What do you think of when you hear the phrase “gluten-free”?
Most people often get pictures in their heads of celebrities or bloggers trying the new fad diet.
Most people don’t visualize those individuals spending hours at the hospital caused by one crumb or the myriad of other side effects that come with the chronic illness Celiac Disease.
This happens with many other chronic illnesses as well.
People often only see the put-together image of a person with chronic illness and not the struggle behind the scenes.
So what is a chronic illness/disease? The CDC defines it as, “non-communicable illnesses that are prolonged in duration, do not resolve spontaneously, and are rarely cured completely.”
A chronic illness is a condition that will last long term or for the rest of your life. They are often invisible to the naked eye and contain a lot of side effects in addition to the original symptoms.
The impact of chronic illness goes beyond the symptoms and can affect mental health in a negative capacity. A study in the CDC states, “One common finding is that people who suffer from a chronic disease are more likely to also suffer from depression.”
Why is that?
Chronic illnesses come with many limitations on what you can do, what you can eat, and what activities you can participate in. It can feel as though it separates you from your friend group and even family.
There is a pressure to be “normal” and continue as though nothing is wrong despite the new or long-time limitations from your chronic illness.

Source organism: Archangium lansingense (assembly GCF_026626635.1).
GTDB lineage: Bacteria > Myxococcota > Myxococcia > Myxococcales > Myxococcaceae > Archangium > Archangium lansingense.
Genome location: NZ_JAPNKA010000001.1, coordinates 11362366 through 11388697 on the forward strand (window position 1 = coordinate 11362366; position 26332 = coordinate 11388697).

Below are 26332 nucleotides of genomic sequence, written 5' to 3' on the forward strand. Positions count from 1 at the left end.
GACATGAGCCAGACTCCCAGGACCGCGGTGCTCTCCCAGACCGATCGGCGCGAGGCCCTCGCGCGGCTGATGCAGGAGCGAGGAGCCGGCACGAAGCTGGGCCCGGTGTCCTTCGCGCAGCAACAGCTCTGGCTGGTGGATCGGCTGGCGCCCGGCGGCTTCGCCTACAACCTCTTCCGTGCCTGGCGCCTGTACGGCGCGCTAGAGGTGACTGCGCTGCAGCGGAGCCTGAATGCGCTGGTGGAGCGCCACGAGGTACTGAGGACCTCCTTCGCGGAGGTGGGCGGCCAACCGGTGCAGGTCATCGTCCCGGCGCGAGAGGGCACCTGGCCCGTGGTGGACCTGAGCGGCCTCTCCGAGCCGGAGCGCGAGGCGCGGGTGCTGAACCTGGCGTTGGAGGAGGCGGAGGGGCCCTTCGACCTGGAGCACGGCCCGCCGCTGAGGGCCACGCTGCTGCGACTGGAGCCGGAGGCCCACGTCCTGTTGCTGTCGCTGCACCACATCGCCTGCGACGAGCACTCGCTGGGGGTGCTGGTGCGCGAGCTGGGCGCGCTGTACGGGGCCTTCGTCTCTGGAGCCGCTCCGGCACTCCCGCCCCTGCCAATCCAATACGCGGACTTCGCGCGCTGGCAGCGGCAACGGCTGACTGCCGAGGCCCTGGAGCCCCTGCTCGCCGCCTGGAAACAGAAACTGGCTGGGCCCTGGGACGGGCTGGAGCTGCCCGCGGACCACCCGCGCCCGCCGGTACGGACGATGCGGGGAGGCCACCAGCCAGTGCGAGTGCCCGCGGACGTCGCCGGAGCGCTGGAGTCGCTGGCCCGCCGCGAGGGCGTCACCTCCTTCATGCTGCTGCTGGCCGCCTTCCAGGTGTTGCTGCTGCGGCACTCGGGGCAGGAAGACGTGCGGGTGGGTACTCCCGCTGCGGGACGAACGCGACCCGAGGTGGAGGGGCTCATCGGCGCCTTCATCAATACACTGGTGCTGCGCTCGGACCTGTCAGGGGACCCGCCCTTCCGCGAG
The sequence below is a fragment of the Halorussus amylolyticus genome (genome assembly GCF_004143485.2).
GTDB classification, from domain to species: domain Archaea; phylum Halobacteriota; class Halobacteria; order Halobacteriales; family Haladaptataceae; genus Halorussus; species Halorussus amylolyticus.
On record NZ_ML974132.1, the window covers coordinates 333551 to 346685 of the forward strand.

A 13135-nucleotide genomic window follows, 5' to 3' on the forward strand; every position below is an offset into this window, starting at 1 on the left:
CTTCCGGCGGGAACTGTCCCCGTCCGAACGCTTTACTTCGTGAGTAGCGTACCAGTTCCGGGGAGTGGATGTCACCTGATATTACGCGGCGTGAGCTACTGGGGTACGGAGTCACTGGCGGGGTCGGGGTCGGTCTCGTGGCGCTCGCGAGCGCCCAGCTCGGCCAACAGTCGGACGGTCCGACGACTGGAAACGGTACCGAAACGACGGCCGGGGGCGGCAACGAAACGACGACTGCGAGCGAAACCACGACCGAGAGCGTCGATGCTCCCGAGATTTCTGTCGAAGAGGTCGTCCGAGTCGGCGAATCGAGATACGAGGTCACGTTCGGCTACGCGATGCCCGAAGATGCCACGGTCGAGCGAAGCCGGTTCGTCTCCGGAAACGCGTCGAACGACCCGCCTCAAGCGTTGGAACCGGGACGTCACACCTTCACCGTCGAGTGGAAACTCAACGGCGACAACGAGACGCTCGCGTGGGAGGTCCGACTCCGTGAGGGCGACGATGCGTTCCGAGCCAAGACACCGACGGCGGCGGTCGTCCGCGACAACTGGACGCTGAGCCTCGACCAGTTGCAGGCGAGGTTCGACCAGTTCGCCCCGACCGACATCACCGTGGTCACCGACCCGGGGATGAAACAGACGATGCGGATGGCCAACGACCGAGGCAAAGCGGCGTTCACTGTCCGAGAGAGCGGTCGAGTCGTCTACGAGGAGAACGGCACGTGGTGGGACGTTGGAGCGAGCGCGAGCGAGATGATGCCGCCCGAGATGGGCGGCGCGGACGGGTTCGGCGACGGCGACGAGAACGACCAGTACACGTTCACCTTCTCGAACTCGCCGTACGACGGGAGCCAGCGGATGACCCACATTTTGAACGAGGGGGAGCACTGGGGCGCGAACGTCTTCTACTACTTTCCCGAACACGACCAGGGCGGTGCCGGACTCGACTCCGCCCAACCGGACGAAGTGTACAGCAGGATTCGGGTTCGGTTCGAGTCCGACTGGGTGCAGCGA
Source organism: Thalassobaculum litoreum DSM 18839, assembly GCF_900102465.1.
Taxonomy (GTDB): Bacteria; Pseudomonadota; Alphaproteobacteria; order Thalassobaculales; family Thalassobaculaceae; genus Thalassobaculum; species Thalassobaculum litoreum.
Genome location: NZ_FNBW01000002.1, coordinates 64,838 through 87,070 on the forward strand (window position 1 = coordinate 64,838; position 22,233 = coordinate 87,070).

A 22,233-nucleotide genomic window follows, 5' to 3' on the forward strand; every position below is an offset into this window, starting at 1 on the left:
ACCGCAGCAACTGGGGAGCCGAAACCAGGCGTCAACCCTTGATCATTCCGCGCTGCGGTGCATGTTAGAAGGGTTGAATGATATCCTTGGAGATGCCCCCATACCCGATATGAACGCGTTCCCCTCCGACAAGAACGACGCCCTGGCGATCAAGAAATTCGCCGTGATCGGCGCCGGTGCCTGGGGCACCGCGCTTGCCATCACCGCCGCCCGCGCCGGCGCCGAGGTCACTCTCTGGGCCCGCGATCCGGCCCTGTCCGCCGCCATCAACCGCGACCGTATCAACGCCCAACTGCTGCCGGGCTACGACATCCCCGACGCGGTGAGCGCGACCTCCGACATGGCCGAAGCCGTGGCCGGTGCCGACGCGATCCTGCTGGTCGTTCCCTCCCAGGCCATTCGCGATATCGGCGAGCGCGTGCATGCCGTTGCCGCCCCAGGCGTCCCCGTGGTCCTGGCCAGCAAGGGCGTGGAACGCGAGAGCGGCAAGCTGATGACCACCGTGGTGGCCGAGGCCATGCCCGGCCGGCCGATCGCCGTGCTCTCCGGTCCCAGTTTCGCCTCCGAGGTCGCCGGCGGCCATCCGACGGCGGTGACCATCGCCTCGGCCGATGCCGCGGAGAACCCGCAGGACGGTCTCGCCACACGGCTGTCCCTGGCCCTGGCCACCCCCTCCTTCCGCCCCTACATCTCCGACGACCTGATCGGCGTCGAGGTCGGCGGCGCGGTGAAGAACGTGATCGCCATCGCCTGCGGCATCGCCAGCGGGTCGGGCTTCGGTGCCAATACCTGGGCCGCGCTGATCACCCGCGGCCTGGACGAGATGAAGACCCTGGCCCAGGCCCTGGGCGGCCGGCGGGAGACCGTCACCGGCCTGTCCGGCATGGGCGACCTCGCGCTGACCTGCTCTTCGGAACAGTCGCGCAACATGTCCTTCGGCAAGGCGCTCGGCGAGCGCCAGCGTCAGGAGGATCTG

For many of us with chronic illnesses, there is a long period of trying to accept the new normal that is our lives and set boundaries on what we can and cannot do.
An article in the ADAA states, “many people report that acceptance comes from a combination of three things: recognizing that something cannot be changed, consciously working to adjust expectations, and actively seeking more satisfaction and meaning in the things you can do.”
This look at limitations and adjusting expectations can be a struggle to accept—and is a long process in understanding your new life. This requires honest conversations with friends and family about what your limitations are and what you need from your support system.
To help you adjust to living with your chronic illness, mindfulness can play a large role.
Being mindful of your feelings, how you are reacting to those feelings, and if you need to reorient your focus is a key aspect of being mindful. Mindfulness can help you come to terms with your boundaries that need to be in place for you.
Often chronic illnesses are invisible adding another layer of a struggle for people to understand what you are going through.
When there is no physical representation of your illness this often brings doubt to other people’s minds that your symptoms or the effects of the chronic illness is what you really say they are.
Often people unfamiliar with a chronic illness will say things such as: “you look fine to me”, “that’s not a real thing”, or “why don’t you just get over it?”.
This questioning can affect your mental health as it feels no one truly understands what you’re going through. This can often distract you from the people who do support you and care for you through this process.
The ADAA states, “Anyone who lives with chronic illness knows it isn’t easy. But it’s important to remember that you hold the ability to improve your situation by focusing on changing what you can, accepting what you can’t, and relying on others when you need to.”
Living with a chronic illness and all its challenges is not the end of the world despite how it sometimes feels; with the support of family, friends, and support groups specially made for chronic illnesses there is a way to adjust to your new normal.